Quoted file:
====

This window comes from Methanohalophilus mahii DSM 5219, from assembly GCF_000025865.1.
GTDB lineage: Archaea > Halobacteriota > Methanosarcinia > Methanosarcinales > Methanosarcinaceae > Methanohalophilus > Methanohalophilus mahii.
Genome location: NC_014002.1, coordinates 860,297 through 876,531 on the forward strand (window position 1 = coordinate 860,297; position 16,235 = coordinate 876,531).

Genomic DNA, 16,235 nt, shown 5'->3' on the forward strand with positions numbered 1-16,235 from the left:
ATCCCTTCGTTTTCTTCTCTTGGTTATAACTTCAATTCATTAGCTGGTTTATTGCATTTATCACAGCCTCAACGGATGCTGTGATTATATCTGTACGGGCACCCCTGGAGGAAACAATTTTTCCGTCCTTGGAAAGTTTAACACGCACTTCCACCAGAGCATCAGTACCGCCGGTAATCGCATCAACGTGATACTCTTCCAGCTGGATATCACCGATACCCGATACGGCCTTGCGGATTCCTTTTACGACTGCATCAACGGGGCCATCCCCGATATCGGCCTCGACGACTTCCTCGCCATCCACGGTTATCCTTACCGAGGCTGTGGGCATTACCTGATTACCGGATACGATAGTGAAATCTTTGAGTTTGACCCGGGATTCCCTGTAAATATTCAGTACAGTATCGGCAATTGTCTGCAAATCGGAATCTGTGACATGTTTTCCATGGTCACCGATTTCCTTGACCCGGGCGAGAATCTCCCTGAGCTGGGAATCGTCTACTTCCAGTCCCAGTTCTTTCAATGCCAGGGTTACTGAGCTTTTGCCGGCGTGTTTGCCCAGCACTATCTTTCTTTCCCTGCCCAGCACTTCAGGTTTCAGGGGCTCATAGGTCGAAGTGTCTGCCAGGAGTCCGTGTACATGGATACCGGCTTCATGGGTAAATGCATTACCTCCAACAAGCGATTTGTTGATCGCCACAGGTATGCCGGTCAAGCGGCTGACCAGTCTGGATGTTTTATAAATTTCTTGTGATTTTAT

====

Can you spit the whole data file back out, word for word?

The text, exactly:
This window comes from Methanohalophilus mahii DSM 5219, from assembly GCF_000025865.1.
GTDB lineage: Archaea > Halobacteriota > Methanosarcinia > Methanosarcinales > Methanosarcinaceae > Methanohalophilus > Methanohalophilus mahii.
Genome location: NC_014002.1, coordinates 860,297 through 876,531 on the forward strand (window position 1 = coordinate 860,297; position 16,235 = coordinate 876,531).

Genomic DNA, 16,235 nt, shown 5'->3' on the forward strand with positions numbered 1-16,235 from the left:
ATCCCTTCGTTTTCTTCTCTTGGTTATAACTTCAATTCATTAGCTGGTTTATTGCATTTATCACAGCCTCAACGGATGCTGTGATTATATCTGTACGGGCACCCCTGGAGGAAACAATTTTTCCGTCCTTGGAAAGTTTAACACGCACTTCCACCAGAGCATCAGTACCGCCGGTAATCGCATCAACGTGATACTCTTCCAGCTGGATATCACCGATACCCGATACGGCCTTGCGGATTCCTTTTACGACTGCATCAACGGGGCCATCCCCGATATCGGCCTCGACGACTTCCTCGCCATCCACGGTTATCCTTACCGAGGCTGTGGGCATTACCTGATTACCGGATACGATAGTGAAATCTTTGAGTTTGACCCGGGATTCCCTGTAAATATTCAGTACAGTATCGGCAATTGTCTGCAAATCGGAATCTGTGACATGTTTTCCATGGTCACCGATTTCCTTGACCCGGGCGAGAATCTCCCTGAGCTGGGAATCGTCTACTTCCAGTCCCAGTTCTTTCAATGCCAGGGTTACTGAGCTTTTGCCGGCGTGTTTGCCCAGCACTATCTTTCTTTCCCTGCCCAGCACTTCAGGTTTCAGGGGCTCATAGGTCGAAGTGTCTGCCAGGAGTCCGTGTACATGGATACCGGCTTCATGGGTAAATGCATTACCTCCAACAAGCGATTTGTTGATCGCCACAGGTATGCCGGTCAAGCGGCTGACCAGTCTGGATGTTTTATAAATTTCTTGTGATTTTAT